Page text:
Newman and Penske Racing teammate Kurt Busch worked in tandem on the final lap, passing Tony Stewart for an improbable victory that vindicated the racing career of one of the most-successful car owners in motorsports history.
After 14 wins at the Indianapolis 500, Penske finally got his first Daytona 500 victory. And in the process, he got the last -- and perhaps most important -- piece to a racing career that includes 12 open-wheel national championships.
"I tell you, you need this win to get into that (elite) class," Penske said. "This goes to the top of the charts for a victory at Penske Racing. Comparing it to the Indy 500, Ryan knows because we're Indy-car guys, this is tough. This has got to go to the top of the charts."
The same goes for Newman, who broke a winless streak that dated back to the 2005 season.
"This is the most awesome (thing) that's ever happened to me," Newman said after earning $1,506,045 in the No. 12 Alltel Dodge.
"I've always said Indianapolis was great to walk into that garage area and walk in the same footsteps as some of the greatest drivers in the world. To win this is unbelievable. This is going to take days for this to sink in."
Newman waited until the final two miles to make the biggest move of his racing career. Busch gave him all the support he needed in the stretch drive, giving Penske a one-two finish.
"Kurt could have easily gone three-wide and made a mess of everything. Thank him a bunch," Newman said. "Without Kurt Busch and Roger Penske, we couldn't have done this. Kurt gave me a push from heaven."
Stewart and Kyle Busch -- who finished fourth, Joe Gibbs Racing drivers, combined to lead 102 of 200 laps.
"I feel like I drove the greatest race in my life, and we still came up short," Stewart said. "This is one of the most-disappointing moments in my racing career."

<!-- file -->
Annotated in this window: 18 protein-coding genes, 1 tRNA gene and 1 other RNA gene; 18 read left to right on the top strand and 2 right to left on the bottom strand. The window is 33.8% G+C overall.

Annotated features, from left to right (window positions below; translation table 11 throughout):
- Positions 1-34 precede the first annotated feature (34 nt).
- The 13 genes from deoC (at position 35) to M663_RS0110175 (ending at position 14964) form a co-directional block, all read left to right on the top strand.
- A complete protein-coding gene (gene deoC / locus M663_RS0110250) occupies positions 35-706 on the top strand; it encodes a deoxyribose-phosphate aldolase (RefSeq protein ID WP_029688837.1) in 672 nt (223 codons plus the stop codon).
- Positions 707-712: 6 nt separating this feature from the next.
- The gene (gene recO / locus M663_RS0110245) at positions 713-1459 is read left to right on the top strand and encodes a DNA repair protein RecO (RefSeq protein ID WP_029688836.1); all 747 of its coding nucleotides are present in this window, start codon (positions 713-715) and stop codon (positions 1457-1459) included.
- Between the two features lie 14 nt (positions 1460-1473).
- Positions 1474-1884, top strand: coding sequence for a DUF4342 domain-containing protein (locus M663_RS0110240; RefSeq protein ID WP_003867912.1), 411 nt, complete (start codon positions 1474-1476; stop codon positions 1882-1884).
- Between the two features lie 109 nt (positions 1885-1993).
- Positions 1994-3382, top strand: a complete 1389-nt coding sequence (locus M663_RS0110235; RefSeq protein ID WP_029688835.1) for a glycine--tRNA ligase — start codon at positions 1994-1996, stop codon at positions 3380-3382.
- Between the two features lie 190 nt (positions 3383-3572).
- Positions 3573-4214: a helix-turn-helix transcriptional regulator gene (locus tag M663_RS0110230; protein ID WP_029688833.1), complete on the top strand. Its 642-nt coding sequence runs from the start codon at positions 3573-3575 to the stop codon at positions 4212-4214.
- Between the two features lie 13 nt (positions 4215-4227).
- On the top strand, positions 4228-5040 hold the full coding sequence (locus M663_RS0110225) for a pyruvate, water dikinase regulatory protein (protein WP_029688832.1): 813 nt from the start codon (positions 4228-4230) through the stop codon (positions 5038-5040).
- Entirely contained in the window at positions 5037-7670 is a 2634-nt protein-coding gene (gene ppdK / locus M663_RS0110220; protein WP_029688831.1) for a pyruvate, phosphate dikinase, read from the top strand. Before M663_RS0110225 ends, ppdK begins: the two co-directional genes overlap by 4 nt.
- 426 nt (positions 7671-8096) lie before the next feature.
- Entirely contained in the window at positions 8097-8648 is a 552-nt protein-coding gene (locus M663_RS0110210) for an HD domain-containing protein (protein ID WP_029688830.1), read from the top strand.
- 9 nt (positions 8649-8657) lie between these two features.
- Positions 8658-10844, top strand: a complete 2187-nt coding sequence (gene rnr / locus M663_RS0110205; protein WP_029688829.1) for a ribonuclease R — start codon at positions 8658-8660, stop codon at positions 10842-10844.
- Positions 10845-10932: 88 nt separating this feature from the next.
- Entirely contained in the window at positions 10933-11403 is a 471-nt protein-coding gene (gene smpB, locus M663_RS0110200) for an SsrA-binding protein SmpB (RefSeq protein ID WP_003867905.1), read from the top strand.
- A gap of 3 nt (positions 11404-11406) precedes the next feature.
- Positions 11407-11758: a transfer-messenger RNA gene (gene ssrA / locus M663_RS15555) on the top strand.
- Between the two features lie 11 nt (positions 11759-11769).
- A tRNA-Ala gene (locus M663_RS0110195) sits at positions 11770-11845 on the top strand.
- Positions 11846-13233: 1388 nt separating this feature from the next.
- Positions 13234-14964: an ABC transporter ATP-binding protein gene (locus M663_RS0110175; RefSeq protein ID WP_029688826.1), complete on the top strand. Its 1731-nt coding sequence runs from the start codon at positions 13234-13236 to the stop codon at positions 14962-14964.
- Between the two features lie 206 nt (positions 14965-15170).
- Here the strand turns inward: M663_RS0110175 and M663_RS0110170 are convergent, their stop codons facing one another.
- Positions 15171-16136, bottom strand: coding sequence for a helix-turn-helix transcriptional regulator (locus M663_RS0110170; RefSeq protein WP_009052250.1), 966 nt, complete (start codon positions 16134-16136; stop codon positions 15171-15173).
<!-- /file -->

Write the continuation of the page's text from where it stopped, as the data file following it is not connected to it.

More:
When Stewart moved low through the second turn, he thought he'd get a push from Kyle Busch, Kurt's younger brother. But Kyle was behind Kurt heading down the backstretch, and by the time he got to his teammate's rear bumper, Newman and Kurt Busch were gone.
"I made the wrong decision," Stewart said. "My intention was to get down in front of Kyle and pull him. You work all day to put yourself in position, and I did what I thought I needed to do ... The last lap just didn't work out."
There were only two cautions in the first 151 laps. But the final 49 laps were stop-and-go with five yellow flags.
Newman got to the front by skipping a chance for new tires during the last two cautions. He went 40 laps at the end without stopping.
Stewart's Toyota was ahead of Newman and Kurt Busch at the white flag, and he pulled away to a three car-length lead in the second turn. That's when Newman and Kurt Busch started working together, and they powered past Stewart heading into Turn 3. After that, they stayed nose-to-tail all the way to the finish line -- and into Daytona history.
Six of the top eight cars were Dodges. Before the race, Chrysler CEO Bob Nardelli offered his group a $1 million bonus for a Daytona 500 win.
Penske already has the money spent.
"We're going to use it to make our cars go faster," he said.
Reach Don Coble at firstname.lastname@example.org.
DAYTONA 500 TOP-10 FINISHERS
DRIVER CAR POINTS
1. Ryan Newman Dodge 190
2. Kurt Busch Dodge 175
3. Tony Stewart Toyota 170
4. Kyle Busch Toyota 170
5. Reed Sorenson Dodge 160
6. Elliot Sadler Dodge 150
7. Kasey Kahne Dodge 151
8. Robby Gordon Dodge 142
9. Dale Earnhardt Jr. Chevrolet 143
10. Greg Biffle Ford 139
WHAT: Auto Club 500
WHERE: California Speedway
WHEN: 4:15 p.m. Sunday
TV: Fox-Ch. 54
DEFENDING CHAMPION: Matt Kenseth